Mentions: We further examined the effect of viral NSs on the induction of antiviral IFN-β and viral replication. Twenty-four hours prior to SFTSV infection, HepG2 and HeLa cells were transfected either with the plasmid expressing NSs or the blanket plasmid. Total RNA was prepared from the cells after SFTSV infection and analyzed with realtime RT-PCR. We also analyzed the IFN-β concentration in the cultural media with or without overexpression of NSs. Our data indicate that induction of IFN-β was suppressed at both RNA and protein levels in the presence of NSs (Fig. 10A,B). Similar results were obtained in HeLa cells as shown in Fig. 10D,E. We also quantified the copy numbers of the viral S gene and detected significant increase of the S gene copy numbers in HepG2 (Fig. 10C) and HeLa cells (Fig. 10F), respectively. Taken together, our data demonstrate that viral NSs may function as a negative modulator of antiviral IFN-β induction and a promoter of viral replication in liver epithelial cells.

Bottom Line: Viral nonstructural protein NSs was inhibitory to the induction of IFN-β, but interestingly, NFκB activation was enhanced in the presence of NSs.Therefore, NSs plays dual roles in the suppression of antiviral IFN-β induction as well as the promotion of proinflammatory responses.Our findings provide the first evidence for elucidating host responses and regulation in liver epithelial cells infected by an emerging bunyavirus.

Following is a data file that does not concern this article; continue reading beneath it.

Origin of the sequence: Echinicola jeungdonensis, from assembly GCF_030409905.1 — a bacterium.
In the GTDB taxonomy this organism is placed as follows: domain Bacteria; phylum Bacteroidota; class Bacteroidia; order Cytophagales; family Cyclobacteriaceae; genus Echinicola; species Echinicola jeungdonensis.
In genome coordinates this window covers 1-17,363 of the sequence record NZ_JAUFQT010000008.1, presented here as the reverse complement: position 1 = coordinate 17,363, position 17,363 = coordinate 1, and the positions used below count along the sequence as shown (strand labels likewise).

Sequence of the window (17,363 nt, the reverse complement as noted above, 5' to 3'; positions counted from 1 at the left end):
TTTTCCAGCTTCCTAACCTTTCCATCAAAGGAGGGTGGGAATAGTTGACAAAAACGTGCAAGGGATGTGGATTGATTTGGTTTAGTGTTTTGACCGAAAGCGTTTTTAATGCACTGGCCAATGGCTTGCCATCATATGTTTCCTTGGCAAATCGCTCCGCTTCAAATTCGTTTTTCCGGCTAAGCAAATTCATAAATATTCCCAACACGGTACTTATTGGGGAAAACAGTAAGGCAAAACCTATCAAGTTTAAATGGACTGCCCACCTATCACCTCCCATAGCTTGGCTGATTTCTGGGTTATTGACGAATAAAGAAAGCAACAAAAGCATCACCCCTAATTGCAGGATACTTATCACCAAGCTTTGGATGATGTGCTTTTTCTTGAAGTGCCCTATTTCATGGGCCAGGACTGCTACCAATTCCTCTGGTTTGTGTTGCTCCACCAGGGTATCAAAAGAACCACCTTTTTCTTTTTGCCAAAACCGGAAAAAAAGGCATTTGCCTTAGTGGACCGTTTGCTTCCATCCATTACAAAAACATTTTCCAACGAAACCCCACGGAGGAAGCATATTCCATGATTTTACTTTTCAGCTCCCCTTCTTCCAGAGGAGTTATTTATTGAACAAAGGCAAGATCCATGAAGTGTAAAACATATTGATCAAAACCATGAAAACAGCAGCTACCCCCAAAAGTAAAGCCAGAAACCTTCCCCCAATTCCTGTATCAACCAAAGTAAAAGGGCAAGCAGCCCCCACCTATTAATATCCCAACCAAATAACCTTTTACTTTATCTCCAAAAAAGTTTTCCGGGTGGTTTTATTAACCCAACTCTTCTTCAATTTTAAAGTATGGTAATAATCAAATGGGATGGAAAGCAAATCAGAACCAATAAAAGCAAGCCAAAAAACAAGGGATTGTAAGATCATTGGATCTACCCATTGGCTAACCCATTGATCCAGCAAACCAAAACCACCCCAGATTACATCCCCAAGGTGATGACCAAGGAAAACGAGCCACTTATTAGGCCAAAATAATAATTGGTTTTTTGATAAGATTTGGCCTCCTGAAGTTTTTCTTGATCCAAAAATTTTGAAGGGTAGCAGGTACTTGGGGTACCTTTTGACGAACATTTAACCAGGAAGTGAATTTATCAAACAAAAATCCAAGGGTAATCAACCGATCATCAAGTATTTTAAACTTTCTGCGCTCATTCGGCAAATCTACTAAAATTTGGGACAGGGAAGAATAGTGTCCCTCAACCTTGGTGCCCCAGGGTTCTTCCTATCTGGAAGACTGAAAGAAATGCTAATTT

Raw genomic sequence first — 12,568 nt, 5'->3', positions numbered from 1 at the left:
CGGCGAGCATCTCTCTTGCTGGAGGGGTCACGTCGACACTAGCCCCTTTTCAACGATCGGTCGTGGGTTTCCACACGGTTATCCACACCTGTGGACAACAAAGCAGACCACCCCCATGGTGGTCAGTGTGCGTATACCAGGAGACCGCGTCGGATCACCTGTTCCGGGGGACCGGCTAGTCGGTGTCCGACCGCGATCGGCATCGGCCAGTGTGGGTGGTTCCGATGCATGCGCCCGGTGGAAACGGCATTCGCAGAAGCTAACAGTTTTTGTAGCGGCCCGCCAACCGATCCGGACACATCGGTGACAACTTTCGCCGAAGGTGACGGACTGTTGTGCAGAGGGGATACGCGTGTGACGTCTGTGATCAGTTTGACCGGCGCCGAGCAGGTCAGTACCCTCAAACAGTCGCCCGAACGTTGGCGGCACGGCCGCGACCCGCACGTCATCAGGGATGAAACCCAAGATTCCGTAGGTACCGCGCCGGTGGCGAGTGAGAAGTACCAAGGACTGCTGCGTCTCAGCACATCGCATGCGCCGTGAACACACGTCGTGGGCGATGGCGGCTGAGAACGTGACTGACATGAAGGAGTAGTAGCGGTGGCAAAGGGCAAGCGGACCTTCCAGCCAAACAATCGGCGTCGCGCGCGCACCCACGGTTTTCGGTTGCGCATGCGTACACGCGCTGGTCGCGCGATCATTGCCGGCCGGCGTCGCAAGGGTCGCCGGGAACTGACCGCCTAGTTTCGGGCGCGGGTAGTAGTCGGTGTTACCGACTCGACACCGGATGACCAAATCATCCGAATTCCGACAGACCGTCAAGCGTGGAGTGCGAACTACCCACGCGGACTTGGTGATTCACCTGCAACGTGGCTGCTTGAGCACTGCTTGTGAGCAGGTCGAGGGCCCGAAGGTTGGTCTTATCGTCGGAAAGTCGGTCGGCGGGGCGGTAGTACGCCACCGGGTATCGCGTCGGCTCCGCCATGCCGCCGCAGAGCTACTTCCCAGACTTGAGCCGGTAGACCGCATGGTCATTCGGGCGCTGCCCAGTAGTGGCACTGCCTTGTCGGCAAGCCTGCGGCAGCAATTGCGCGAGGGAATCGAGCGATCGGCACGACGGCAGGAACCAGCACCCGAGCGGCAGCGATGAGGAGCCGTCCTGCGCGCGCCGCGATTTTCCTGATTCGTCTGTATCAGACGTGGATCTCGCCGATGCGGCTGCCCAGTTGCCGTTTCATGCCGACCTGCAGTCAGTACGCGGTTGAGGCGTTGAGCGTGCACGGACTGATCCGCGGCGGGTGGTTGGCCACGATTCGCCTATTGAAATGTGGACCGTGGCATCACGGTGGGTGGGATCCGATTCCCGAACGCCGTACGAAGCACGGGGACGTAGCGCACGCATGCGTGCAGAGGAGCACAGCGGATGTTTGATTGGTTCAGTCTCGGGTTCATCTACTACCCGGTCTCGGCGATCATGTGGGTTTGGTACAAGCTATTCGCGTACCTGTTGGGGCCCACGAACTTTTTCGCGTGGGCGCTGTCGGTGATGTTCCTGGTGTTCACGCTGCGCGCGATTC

View Article: PubMed Central - PubMed

Affiliation: The State Key Laboratory of Pharmaceutical Biotechnology and Medical School, Nanjing University, Nanjing, China.

ABSTRACT
Infection in humans by severe fever with thrombocytopenia syndrome virus (SFTSV), a novel bunyavirus transmitted by ticks, is often associated with pronounced liver damage, especially in fatal cases. Little has been known, however, about how liver cells respond to SFTSV and how the response is regulated. In this study we report that proinflammatory cytokines were induced in liver tissues of C57/BL6 mice infected with SFTSV, which may cause tissue necrosis in mice. Human liver epithelial cells were susceptible to SFTSV and antiviral interferon (IFN) and IFN-inducible proteins were induced upon infection. We observed that infection of liver epithelial cells led to significant increases in proinflammatory cytokines and chemokines, including IL-6, RANTES, IP-10, and MIP-3a, which were regulated by NFκB signaling, and the activation of NFκB signaling during infection promoted viral replication in liver epithelial cells. Viral nonstructural protein NSs was inhibitory to the induction of IFN-β, but interestingly, NFκB activation was enhanced in the presence of NSs. Therefore, NSs plays dual roles in the suppression of antiviral IFN-β induction as well as the promotion of proinflammatory responses. Our findings provide the first evidence for elucidating host responses and regulation in liver epithelial cells infected by an emerging bunyavirus.

No MeSH data available.


Related in: MedlinePlus